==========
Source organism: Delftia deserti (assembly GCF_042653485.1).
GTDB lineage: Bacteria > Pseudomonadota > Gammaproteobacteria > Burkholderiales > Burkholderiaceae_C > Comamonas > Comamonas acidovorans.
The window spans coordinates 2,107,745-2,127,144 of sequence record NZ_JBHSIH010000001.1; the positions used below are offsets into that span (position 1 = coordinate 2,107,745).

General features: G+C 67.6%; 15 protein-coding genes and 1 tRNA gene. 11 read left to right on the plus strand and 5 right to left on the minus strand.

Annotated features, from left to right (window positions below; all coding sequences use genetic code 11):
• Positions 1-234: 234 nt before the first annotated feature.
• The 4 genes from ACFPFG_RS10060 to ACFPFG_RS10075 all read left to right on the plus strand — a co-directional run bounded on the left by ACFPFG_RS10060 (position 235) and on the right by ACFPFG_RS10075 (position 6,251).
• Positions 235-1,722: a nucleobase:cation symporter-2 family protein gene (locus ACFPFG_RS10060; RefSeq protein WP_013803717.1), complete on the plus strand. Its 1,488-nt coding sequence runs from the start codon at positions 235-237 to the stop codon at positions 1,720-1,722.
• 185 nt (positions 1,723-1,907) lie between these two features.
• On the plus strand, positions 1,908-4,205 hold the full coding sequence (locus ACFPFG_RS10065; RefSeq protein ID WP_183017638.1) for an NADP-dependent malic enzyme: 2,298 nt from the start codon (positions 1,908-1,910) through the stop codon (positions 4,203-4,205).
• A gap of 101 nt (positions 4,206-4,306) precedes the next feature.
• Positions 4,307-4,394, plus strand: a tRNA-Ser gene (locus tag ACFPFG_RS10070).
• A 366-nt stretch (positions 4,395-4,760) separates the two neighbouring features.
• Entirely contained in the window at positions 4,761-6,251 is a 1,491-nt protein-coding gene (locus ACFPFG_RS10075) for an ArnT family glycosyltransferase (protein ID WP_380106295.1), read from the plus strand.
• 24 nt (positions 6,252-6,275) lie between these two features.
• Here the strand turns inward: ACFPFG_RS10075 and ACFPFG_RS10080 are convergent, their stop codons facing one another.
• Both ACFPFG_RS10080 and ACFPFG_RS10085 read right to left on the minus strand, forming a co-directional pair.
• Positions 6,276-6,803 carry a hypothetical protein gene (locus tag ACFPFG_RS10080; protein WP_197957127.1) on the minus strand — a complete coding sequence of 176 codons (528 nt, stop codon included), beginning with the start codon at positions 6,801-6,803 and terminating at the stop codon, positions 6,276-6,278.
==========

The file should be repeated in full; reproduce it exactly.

Source organism: Delftia deserti (assembly GCF_042653485.1).
GTDB lineage: Bacteria > Pseudomonadota > Gammaproteobacteria > Burkholderiales > Burkholderiaceae_C > Comamonas > Comamonas acidovorans.
The window spans coordinates 2,107,745-2,127,144 of sequence record NZ_JBHSIH010000001.1; the positions used below are offsets into that span (position 1 = coordinate 2,107,745).

General features: G+C 67.6%; 15 protein-coding genes and 1 tRNA gene. 11 read left to right on the plus strand and 5 right to left on the minus strand.

Annotated features, from left to right (window positions below; all coding sequences use genetic code 11):
• Positions 1-234: 234 nt before the first annotated feature.
• The 4 genes from ACFPFG_RS10060 to ACFPFG_RS10075 all read left to right on the plus strand — a co-directional run bounded on the left by ACFPFG_RS10060 (position 235) and on the right by ACFPFG_RS10075 (position 6,251).
• Positions 235-1,722: a nucleobase:cation symporter-2 family protein gene (locus ACFPFG_RS10060; RefSeq protein WP_013803717.1), complete on the plus strand. Its 1,488-nt coding sequence runs from the start codon at positions 235-237 to the stop codon at positions 1,720-1,722.
• 185 nt (positions 1,723-1,907) lie between these two features.
• On the plus strand, positions 1,908-4,205 hold the full coding sequence (locus ACFPFG_RS10065; RefSeq protein ID WP_183017638.1) for an NADP-dependent malic enzyme: 2,298 nt from the start codon (positions 1,908-1,910) through the stop codon (positions 4,203-4,205).
• A gap of 101 nt (positions 4,206-4,306) precedes the next feature.
• Positions 4,307-4,394, plus strand: a tRNA-Ser gene (locus tag ACFPFG_RS10070).
• A 366-nt stretch (positions 4,395-4,760) separates the two neighbouring features.
• Entirely contained in the window at positions 4,761-6,251 is a 1,491-nt protein-coding gene (locus ACFPFG_RS10075) for an ArnT family glycosyltransferase (protein ID WP_380106295.1), read from the plus strand.
• 24 nt (positions 6,252-6,275) lie between these two features.
• Here the strand turns inward: ACFPFG_RS10075 and ACFPFG_RS10080 are convergent, their stop codons facing one another.
• Both ACFPFG_RS10080 and ACFPFG_RS10085 read right to left on the minus strand, forming a co-directional pair.
• Positions 6,276-6,803 carry a hypothetical protein gene (locus tag ACFPFG_RS10080; protein WP_197957127.1) on the minus strand — a complete coding sequence of 176 codons (528 nt, stop codon included), beginning with the start codon at positions 6,801-6,803 and terminating at the stop codon, positions 6,276-6,278.